Four-Dimensional Spatial Reasoning in Humans

T. N. Aflalo, M. S.A. Graziano

Research output: Contribution to journalArticle

9 Scopus citations

Abstract

Human subjects practiced navigation in a virtual, computer-generated maze that contained 4 spatial dimensions rather than the usual 3. The subjects were able to learn the spatial geometry of the 4-dimensional maze as measured by their ability to perform path integration, a standard test of spatial ability. They were able to travel down a winding corridor to its end and then point back accurately toward the occluded origin. One interpretation is that the brain substrate for spatial navigation is not a built-in map of the 3-dimensional world. Instead it may be better described as a set of general rules for manipulating spatial information that can be applied with practice to a diversity of spatial frameworks.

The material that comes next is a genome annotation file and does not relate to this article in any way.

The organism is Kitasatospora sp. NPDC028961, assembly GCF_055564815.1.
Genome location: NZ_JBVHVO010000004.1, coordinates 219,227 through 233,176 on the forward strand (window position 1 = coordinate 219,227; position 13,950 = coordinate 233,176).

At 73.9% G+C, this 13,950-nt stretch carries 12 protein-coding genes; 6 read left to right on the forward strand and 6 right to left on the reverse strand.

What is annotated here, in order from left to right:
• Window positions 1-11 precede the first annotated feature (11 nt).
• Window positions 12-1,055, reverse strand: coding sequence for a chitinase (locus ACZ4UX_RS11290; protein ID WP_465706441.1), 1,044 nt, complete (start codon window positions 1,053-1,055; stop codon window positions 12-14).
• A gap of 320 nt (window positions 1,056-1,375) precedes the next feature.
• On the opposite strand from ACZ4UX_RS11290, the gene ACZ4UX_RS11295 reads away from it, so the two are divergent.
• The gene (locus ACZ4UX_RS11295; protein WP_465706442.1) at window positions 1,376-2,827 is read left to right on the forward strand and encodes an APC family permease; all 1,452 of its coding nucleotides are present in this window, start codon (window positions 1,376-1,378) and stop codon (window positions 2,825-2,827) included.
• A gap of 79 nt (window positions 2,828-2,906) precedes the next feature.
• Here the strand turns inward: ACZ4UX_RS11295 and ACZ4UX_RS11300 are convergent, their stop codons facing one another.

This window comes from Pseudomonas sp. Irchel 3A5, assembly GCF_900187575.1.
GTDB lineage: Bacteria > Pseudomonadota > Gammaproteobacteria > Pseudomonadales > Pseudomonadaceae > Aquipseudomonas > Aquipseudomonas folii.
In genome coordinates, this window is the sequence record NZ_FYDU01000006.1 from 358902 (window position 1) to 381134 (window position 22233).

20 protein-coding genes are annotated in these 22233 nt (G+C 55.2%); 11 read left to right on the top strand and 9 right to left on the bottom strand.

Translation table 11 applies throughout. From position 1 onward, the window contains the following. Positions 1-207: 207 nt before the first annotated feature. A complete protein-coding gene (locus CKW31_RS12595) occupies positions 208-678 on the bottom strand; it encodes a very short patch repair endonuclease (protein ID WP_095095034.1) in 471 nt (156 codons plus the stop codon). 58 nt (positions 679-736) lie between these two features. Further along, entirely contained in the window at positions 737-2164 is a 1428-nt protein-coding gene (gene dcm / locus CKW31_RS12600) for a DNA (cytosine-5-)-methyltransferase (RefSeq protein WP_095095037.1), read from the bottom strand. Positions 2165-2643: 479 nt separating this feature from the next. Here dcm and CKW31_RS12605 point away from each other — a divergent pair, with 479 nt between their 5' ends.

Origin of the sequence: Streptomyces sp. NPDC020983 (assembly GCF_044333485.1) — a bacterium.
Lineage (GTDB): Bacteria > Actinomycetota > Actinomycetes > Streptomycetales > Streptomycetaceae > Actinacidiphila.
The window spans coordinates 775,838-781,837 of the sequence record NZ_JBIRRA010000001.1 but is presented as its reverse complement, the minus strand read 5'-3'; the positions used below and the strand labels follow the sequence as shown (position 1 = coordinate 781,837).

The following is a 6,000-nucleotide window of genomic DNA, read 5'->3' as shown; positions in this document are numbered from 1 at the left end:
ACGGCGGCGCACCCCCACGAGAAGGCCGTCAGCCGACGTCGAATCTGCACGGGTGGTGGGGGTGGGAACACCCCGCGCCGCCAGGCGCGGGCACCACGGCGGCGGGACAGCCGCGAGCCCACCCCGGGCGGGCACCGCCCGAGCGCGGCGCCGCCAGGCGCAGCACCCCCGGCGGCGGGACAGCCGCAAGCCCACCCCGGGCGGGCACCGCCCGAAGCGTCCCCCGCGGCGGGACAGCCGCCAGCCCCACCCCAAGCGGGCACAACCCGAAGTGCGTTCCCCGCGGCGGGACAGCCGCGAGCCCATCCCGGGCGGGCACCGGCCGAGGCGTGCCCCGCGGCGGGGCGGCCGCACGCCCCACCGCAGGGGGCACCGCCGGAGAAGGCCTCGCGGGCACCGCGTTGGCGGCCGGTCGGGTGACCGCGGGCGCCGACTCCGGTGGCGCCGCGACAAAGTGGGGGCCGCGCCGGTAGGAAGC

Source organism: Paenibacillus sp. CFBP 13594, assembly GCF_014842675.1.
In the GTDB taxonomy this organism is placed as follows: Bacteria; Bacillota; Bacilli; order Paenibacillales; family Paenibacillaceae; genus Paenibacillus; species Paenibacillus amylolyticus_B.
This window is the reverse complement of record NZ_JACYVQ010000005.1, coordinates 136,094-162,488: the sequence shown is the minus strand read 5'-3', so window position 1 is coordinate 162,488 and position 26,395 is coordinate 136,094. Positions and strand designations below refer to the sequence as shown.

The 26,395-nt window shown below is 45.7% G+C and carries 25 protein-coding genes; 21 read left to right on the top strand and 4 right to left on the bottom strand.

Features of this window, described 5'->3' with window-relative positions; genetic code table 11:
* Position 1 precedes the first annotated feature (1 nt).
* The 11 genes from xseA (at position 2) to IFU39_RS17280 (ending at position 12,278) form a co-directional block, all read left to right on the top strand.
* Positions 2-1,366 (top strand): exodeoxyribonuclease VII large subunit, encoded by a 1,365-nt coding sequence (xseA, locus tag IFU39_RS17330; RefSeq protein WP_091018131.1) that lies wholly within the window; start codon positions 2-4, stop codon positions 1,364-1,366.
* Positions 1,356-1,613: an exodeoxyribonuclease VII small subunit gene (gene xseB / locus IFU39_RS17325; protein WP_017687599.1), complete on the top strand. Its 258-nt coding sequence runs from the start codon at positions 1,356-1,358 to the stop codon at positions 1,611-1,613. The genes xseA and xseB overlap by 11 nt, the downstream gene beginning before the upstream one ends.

Original languageEnglish (US)
Pages (from-to)1066-1077
Number of pages12
JournalJournal of Experimental Psychology: Human Perception and Performance
Volume34
Issue number5
DOIs
StatePublished - Oct 1 2008

All Science Journal Classification (ASJC) codes

  • Experimental and Cognitive Psychology
  • Arts and Humanities (miscellaneous)
  • Behavioral Neuroscience

Keywords

  • maze learning
  • mental rotation
  • path integration
  • spatial adaptation
  • spatial processing

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